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ERIC Number: ED476606
Record Type: Non-Journal
Publication Date: 2002-Mar
Pages: 33
Abstractor: N/A
Reference Count: N/A
What Role Should Education Play in the Aftermath of September 11, 2001: Perspectives from Kenya, South Korea, Taiwan, and the United States.
Cheng, Sheng Yao; Jacob, W. James; Kim, Hyo-Jung; Mukudi, Edith; Portnoi, Laura; Yoo, Sung Sang
The terrible disaster on September 11, 2001 is a poignant event people from all over the globe will discuss for years to come. The impact of the terrorist attacks on the World Trade Center (New York) and the Pentagon (Washington, DC) not only hindered an ailing U.S. economy, but also rocked the global market system. In 2002, there surfaced more terrorist activities throughout the world, thus amplifying the mission education should play on an international scale. Within this global context, this paper reflects on what role education can play in the aftermath of September 11th, through the analyses of key issues, including terrorism, peace education, moral education, curriculum, religion, media literacy, and cultural imperialism. The paper probes this topic from different country perspectives: Kenya reflects on a foreshadowing experience to September 11th when the United States embassy was bombed in Nairobi in 1998; South Korea considers its crucial yet delicate relationship with neighboring North Korea and Japan; and Taiwan examines its constant awareness of the reality of war as was reflected in the military displays from mainland China in 1996. The paper also analyzes these key issues from a U.S. perspective. It concludes by addressing some latent efforts that education can undertake for each country in the aftermath of September 11th. (Contains 1 table, 2 notes, and 51 references.) (Author/BT)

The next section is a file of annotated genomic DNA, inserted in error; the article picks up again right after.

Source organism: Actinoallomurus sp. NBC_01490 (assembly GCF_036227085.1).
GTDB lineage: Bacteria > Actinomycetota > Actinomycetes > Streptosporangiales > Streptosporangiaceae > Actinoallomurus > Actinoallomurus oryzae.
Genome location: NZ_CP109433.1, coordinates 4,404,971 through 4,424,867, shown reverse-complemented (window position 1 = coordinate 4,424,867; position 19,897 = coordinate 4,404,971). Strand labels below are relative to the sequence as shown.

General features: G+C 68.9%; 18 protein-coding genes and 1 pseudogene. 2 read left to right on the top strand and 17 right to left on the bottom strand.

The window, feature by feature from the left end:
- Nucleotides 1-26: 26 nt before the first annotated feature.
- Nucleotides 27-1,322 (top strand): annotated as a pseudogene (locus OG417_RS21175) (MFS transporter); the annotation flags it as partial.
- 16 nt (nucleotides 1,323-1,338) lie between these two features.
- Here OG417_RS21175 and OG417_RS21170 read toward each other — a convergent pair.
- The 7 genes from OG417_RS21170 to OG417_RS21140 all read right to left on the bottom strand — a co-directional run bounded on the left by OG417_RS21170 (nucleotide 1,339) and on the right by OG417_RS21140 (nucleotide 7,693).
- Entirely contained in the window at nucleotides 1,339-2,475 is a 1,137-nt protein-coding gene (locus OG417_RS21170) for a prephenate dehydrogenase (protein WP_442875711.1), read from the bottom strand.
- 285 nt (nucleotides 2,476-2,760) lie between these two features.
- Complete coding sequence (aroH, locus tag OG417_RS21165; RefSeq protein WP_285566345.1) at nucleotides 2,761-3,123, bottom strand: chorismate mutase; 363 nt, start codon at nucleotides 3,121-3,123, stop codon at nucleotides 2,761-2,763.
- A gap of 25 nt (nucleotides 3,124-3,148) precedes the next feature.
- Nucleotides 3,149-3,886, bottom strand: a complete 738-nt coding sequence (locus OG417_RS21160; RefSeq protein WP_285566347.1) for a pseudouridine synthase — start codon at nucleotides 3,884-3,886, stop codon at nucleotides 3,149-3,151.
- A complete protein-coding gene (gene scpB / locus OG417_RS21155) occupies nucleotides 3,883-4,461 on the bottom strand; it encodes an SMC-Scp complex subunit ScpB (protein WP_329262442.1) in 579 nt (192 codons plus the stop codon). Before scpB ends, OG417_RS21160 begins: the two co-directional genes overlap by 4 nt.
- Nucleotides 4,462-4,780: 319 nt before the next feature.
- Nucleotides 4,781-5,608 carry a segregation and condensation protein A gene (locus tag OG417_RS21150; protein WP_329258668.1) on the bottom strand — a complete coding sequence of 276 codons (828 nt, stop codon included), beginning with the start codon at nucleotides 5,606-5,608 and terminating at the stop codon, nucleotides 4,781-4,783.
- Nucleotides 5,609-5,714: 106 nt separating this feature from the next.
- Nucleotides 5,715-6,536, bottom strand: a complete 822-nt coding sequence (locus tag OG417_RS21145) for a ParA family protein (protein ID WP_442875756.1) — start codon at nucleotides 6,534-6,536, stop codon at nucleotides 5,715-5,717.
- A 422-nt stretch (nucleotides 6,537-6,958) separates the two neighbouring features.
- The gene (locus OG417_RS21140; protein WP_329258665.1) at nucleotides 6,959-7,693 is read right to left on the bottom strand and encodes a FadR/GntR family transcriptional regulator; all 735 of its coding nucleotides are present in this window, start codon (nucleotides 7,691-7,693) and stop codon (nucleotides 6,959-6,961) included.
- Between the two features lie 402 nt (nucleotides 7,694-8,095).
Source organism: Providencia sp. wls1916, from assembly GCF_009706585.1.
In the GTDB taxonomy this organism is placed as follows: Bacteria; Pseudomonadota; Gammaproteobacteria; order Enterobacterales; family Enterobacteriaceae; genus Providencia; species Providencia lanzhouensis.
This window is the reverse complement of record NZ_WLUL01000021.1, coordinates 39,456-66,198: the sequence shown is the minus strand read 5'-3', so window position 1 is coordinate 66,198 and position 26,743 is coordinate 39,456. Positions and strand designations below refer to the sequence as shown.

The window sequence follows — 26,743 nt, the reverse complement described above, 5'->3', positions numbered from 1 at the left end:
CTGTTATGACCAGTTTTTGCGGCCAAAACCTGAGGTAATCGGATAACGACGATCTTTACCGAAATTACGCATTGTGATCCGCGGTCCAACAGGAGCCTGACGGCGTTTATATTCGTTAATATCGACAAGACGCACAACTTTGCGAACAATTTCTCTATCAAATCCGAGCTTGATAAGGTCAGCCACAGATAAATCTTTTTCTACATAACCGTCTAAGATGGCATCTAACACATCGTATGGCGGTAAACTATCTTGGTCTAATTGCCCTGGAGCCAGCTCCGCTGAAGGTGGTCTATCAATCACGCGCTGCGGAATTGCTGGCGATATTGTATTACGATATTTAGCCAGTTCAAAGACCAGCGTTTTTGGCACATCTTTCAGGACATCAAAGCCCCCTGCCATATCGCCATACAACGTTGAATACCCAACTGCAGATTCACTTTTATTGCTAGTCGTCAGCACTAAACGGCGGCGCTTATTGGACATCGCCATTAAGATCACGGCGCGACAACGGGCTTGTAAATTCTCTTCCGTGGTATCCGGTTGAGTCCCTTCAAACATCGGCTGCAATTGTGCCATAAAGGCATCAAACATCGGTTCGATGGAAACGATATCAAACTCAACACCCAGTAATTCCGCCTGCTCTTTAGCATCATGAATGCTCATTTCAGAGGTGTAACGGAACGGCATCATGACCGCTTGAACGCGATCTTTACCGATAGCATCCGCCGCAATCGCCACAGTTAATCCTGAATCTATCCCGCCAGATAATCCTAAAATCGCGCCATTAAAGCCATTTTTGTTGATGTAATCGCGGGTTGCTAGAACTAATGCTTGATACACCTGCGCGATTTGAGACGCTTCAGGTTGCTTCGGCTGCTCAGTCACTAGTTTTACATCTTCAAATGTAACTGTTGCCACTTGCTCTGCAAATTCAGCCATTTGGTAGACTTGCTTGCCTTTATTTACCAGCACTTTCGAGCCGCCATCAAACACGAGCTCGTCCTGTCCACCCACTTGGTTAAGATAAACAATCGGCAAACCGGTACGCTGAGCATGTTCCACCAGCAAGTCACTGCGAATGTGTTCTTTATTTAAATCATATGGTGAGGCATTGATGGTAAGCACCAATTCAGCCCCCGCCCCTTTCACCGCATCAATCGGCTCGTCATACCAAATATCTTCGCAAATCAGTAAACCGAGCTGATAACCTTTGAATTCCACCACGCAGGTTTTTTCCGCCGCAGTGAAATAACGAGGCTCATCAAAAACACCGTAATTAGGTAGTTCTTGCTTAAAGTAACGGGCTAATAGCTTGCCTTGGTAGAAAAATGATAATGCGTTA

Publication Type: Reports - Descriptive; Speeches/Meeting Papers
Education Level: N/A
Audience: N/A
Language: English
Sponsor: N/A
Authoring Institution: N/A
Identifiers - Location: Kenya; South Korea; Taiwan